Many caregivers and medical cannabis patients are taking up the hobby of growing their own marijuana. In many cases, it has become a medical necessity for them to do so as a way of always being able to have their own stock of medical marijuana. It also gives them financial independence. Of course, there are rules on how to become a grower in Michigan and elsewhere. A cannabis grower has to follow strict compliance and guidelines. If not followed precisely as is written, there may be severe consequences faced and even felony criminal charges. Below are some of the most essential dangers and considerations of how to become a grower.
In the state of Michigan, a cannabis grower is allowed to cultivate only 72 plants or less. Right now, a medical cannabis caregiver is the only individual to supply a patient legally with medical marijuana. Each cannabis grower is allowed about five registered patients. They are able to grow about 12 plants for each of their five patients. If the caregiver is serving five patients and is also a patient, then the caregiver is allowed to grow approximately 72 medical marijuana plants.
The state of Michigan has defined a marijuana plant as a multi-cellular organism and vegetable growth, produced from photosynthesis and having strong cell walls. The formation of root is necessary prior to cutting the plant. As soon as the plant is cut to prepare for drying, it is still considered to be a plant until the caregiver dries it. What is usable marijuana? It is when the leaves and flowers are appropriately dried, which means it is void of seeds, roots, and stalks.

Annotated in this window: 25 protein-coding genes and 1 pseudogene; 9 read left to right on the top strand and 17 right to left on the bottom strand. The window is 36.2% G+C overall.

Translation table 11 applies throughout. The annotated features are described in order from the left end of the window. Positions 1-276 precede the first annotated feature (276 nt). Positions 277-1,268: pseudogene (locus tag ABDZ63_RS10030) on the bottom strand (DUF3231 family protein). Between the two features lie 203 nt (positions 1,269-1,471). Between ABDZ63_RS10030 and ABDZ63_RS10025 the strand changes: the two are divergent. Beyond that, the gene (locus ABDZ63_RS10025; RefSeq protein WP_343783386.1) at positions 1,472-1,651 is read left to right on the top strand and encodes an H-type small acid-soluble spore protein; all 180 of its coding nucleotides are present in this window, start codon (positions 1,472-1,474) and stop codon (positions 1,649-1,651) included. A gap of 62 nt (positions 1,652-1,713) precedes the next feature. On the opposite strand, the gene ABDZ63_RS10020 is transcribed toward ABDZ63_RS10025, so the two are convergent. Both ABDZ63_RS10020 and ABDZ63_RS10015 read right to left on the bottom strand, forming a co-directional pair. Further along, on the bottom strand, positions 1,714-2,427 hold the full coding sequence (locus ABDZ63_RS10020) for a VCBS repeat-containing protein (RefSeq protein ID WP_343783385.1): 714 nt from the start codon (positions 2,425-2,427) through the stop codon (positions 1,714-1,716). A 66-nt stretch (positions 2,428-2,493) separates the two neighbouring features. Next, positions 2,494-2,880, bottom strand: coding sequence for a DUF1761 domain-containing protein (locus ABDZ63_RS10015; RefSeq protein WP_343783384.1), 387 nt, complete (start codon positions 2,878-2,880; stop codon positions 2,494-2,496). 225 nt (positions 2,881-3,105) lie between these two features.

The Drying Process
It can take up to a few weeks for marijuana plants to completely dry. The additional plants, during that time should only be grown if the entire number exceeds the allowed maximum and this includes the marijuana plants that are being dried. For each 72 batch of plants, the legal guidelines suggest that the caregiver must be stored in an enclosed, separated and locked space or facility. The entire marijuana cultivation must be monitored. This means that the caregiver should be the only one to access this space. The patient must be the only one in possession of the allowable plants. The facility or space must be kept under lock and key, securely monitored at all times.
Yes, the rules for growing medical marijuana are strict and enforceable, if not followed. The cost to defend any litigation against any non-compliance of the medical marijuana rules can be massive. Therefore, it is important for the cannabis grower to maintain the rules and legal guidelines. To learn more about how to become a grower in Michigan, go to Cannabis Training University.